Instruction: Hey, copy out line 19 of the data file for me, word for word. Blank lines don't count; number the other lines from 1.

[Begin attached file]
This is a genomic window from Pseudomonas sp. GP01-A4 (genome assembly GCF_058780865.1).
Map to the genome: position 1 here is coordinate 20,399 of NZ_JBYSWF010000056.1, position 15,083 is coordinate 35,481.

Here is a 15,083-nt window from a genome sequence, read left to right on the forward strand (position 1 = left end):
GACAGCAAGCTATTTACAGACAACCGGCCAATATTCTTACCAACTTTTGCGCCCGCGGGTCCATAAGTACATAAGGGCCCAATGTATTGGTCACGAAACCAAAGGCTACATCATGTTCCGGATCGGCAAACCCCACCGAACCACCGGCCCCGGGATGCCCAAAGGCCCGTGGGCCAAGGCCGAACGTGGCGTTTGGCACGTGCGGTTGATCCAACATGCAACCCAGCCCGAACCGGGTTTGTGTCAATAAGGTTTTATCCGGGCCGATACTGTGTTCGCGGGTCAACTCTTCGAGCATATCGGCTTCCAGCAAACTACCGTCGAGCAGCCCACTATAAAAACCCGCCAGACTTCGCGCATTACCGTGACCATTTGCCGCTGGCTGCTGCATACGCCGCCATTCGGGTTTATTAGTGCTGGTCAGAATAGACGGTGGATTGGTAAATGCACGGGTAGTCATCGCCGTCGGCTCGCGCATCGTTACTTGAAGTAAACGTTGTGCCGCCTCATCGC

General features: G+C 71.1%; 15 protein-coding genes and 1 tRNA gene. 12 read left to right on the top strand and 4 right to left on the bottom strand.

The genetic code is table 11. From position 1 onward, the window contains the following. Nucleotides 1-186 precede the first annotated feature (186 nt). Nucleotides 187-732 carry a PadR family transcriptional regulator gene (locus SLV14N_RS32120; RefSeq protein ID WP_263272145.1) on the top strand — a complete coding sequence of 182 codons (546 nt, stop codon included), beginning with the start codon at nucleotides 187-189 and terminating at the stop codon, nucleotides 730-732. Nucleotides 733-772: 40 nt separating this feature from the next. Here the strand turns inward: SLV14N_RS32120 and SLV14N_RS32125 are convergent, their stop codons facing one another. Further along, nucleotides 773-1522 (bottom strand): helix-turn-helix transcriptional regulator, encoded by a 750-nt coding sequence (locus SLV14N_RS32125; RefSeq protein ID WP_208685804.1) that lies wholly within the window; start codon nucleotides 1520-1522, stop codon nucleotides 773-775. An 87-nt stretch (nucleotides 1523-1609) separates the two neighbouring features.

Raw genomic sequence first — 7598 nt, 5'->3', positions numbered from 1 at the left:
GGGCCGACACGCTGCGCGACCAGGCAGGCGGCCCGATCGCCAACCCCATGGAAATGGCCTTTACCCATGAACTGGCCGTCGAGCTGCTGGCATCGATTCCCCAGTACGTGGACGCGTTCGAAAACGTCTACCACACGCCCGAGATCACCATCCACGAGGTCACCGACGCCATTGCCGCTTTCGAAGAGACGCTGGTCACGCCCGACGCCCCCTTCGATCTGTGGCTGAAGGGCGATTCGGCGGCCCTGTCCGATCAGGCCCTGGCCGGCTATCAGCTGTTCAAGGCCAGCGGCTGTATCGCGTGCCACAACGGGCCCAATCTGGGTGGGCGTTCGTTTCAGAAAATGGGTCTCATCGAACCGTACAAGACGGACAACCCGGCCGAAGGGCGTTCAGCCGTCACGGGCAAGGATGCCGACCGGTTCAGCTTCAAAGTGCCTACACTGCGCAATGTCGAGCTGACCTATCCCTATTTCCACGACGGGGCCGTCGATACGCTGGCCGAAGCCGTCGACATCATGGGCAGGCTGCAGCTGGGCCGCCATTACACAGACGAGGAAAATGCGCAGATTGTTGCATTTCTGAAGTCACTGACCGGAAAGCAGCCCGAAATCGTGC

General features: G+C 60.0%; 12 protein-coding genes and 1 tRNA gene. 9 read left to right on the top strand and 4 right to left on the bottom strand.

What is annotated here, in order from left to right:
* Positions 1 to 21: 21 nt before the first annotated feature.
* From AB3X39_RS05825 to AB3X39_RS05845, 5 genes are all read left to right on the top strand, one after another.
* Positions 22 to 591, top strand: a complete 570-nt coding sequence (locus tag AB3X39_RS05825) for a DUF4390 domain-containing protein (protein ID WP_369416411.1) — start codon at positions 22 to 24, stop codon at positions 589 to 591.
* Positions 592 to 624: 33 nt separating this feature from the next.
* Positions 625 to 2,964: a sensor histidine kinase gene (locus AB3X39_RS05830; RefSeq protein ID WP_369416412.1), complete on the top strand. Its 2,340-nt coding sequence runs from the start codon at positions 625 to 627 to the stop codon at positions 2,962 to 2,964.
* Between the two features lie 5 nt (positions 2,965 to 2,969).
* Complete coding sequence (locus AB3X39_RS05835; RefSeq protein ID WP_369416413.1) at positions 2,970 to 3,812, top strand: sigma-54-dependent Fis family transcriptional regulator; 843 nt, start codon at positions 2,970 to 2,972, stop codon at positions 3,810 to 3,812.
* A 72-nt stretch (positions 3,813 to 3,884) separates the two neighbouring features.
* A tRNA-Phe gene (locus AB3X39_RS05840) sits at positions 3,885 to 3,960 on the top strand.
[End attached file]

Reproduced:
* A tRNA-Phe gene (locus AB3X39_RS05840) sits at positions 3,885 to 3,960 on the top strand.